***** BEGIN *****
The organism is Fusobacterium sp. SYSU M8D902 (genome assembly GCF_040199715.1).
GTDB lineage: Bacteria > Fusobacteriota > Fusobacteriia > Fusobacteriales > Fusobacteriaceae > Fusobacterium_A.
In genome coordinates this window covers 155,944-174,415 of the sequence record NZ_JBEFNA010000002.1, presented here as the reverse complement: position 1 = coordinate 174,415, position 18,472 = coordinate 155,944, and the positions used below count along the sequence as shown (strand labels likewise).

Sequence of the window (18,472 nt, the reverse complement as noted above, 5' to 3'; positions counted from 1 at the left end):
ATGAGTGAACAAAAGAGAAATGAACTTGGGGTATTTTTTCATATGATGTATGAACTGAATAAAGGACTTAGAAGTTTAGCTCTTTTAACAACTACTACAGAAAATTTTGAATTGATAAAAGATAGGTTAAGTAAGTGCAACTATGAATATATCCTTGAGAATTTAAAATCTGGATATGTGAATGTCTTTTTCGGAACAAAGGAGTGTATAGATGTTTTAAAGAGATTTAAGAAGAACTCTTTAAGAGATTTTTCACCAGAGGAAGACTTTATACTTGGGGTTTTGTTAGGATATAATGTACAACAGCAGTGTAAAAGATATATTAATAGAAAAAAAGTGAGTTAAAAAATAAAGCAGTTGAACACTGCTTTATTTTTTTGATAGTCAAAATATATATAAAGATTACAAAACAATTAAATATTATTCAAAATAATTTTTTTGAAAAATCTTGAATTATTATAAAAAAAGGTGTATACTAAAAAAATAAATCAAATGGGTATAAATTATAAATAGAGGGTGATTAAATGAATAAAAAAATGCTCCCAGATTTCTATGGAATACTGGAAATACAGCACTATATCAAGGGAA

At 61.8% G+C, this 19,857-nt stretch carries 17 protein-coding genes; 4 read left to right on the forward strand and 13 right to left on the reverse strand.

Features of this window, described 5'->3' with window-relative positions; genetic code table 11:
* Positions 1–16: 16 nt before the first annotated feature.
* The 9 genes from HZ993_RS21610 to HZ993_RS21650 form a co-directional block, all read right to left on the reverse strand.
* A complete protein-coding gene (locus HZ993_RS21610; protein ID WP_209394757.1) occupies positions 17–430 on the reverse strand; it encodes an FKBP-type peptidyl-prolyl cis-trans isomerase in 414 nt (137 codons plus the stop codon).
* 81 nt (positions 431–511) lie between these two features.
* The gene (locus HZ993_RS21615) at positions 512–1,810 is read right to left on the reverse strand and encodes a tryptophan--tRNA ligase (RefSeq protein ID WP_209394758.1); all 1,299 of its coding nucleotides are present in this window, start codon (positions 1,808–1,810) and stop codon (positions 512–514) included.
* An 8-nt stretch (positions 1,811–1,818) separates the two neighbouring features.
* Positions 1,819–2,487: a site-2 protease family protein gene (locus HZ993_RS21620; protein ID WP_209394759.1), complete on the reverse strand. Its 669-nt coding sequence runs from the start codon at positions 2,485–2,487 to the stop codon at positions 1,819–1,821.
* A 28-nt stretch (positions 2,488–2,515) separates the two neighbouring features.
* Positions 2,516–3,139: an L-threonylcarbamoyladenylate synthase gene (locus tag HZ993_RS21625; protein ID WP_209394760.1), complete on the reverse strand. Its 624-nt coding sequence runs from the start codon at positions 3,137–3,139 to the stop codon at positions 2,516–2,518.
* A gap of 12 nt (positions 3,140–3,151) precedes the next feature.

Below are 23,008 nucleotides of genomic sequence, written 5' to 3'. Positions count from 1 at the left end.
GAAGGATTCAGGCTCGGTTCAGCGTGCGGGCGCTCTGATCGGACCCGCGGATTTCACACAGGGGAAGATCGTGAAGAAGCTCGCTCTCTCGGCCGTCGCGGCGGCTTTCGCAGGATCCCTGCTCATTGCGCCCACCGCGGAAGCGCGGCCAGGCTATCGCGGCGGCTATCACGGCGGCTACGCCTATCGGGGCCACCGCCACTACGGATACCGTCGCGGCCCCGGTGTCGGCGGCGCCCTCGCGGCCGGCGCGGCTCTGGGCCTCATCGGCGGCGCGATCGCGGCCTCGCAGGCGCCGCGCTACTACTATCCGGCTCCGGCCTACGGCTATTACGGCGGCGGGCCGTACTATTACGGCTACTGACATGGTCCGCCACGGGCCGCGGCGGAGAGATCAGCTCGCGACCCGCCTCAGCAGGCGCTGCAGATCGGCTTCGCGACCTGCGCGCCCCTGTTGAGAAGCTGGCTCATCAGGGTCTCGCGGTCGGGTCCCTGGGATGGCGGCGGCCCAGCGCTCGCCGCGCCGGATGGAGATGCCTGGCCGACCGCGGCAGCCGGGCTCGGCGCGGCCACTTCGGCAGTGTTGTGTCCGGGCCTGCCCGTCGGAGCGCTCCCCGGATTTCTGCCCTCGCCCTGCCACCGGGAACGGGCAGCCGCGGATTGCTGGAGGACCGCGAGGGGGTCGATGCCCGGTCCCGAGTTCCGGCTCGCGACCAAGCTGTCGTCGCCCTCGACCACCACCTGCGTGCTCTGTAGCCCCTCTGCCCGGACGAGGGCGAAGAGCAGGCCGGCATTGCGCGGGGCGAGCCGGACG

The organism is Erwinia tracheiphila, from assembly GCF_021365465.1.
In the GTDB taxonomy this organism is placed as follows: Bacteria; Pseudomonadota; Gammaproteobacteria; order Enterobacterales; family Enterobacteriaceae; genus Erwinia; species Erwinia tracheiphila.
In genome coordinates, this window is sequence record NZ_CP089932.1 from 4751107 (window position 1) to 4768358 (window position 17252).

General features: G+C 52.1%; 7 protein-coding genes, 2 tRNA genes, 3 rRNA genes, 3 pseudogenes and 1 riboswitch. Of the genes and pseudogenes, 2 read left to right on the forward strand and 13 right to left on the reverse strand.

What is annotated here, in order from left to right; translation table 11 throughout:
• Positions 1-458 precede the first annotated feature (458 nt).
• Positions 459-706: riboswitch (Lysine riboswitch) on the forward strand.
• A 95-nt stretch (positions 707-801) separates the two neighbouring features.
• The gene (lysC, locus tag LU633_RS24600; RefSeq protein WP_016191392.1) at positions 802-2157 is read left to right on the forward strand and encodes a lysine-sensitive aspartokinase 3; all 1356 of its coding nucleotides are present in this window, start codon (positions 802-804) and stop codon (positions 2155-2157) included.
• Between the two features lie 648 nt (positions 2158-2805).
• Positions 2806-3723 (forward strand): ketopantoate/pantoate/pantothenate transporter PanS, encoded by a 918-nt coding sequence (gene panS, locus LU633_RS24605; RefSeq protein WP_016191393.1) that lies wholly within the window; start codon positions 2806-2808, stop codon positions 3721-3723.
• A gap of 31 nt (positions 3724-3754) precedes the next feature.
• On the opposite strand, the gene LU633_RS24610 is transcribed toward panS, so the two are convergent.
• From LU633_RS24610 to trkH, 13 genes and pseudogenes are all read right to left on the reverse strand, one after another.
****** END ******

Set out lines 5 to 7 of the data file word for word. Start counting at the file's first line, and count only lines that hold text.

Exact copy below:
ATGAGTGAACAAAAGAGAAATGAACTTGGGGTATTTTTTCATATGATGTATGAACTGAATAAAGGACTTAGAAGTTTAGCTCTTTTAACAACTACTACAGAAAATTTTGAATTGATAAAAGATAGGTTAAGTAAGTGCAACTATGAATATATCCTTGAGAATTTAAAATCTGGATATGTGAATGTCTTTTTCGGAACAAAGGAGTGTATAGATGTTTTAAAGAGATTTAAGAAGAACTCTTTAAGAGATTTTTCACCAGAGGAAGACTTTATACTTGGGGTTTTGTTAGGATATAATGTACAACAGCAGTGTAAAAGATATATTAATAGAAAAAAAGTGAGTTAAAAAATAAAGCAGTTGAACACTGCTTTATTTTTTTGATAGTCAAAATATATATAAAGATTACAAAACAATTAAATATTATTCAAAATAATTTTTTTGAAAAATCTTGAATTATTATAAAAAAAGGTGTATACTAAAAAAATAAATCAAATGGGTATAAATTATAAATAGAGGGTGATTAAATGAATAAAAAAATGCTCCCAGATTTCTATGGAATACTGGAAATACAGCACTATATCAAGGGAA

At 61.8% G+C, this 19,857-nt stretch carries 17 protein-coding genes; 4 read left to right on the forward strand and 13 right to left on the reverse strand.

Features of this window, described 5'->3' with window-relative positions; genetic code table 11: